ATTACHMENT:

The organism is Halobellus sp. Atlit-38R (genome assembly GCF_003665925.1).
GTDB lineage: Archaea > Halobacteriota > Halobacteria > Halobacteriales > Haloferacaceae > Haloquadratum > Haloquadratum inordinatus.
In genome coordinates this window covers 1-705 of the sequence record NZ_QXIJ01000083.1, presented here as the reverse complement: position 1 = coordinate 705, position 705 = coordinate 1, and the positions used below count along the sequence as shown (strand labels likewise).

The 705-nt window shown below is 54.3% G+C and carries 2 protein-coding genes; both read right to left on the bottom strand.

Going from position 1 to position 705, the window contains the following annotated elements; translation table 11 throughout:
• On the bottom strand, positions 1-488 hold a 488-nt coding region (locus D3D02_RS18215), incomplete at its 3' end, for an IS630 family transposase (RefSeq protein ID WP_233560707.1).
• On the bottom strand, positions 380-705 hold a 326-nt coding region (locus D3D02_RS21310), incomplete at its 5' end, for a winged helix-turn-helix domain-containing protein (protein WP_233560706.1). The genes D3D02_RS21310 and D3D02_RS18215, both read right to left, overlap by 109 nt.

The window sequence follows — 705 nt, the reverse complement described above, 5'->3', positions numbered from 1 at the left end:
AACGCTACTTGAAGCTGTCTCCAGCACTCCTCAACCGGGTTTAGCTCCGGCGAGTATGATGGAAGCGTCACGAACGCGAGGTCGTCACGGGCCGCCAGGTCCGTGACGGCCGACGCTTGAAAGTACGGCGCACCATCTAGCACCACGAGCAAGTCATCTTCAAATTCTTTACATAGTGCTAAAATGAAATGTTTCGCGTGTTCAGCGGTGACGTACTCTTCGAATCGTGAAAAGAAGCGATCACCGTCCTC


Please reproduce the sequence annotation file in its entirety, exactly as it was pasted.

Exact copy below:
The organism is Halobellus sp. Atlit-38R (genome assembly GCF_003665925.1).
GTDB lineage: Archaea > Halobacteriota > Halobacteria > Halobacteriales > Haloferacaceae > Haloquadratum > Haloquadratum inordinatus.
In genome coordinates this window covers 1-705 of the sequence record NZ_QXIJ01000083.1, presented here as the reverse complement: position 1 = coordinate 705, position 705 = coordinate 1, and the positions used below count along the sequence as shown (strand labels likewise).

The 705-nt window shown below is 54.3% G+C and carries 2 protein-coding genes; both read right to left on the bottom strand.

Going from position 1 to position 705, the window contains the following annotated elements; translation table 11 throughout:
• On the bottom strand, positions 1-488 hold a 488-nt coding region (locus D3D02_RS18215), incomplete at its 3' end, for an IS630 family transposase (RefSeq protein ID WP_233560707.1).
• On the bottom strand, positions 380-705 hold a 326-nt coding region (locus D3D02_RS21310), incomplete at its 5' end, for a winged helix-turn-helix domain-containing protein (protein WP_233560706.1). The genes D3D02_RS21310 and D3D02_RS18215, both read right to left, overlap by 109 nt.

The window sequence follows — 705 nt, the reverse complement described above, 5'->3', positions numbered from 1 at the left end:
AACGCTACTTGAAGCTGTCTCCAGCACTCCTCAACCGGGTTTAGCTCCGGCGAGTATGATGGAAGCGTCACGAACGCGAGGTCGTCACGGGCCGCCAGGTCCGTGACGGCCGACGCTTGAAAGTACGGCGCACCATCTAGCACCACGAGCAAGTCATCTTCAAATTCTTTACATAGTGCTAAAATGAAATGTTTCGCGTGTTCAGCGGTGACGTACTCTTCGAATCGTGAAAAGAAGCGATCACCGTCCTC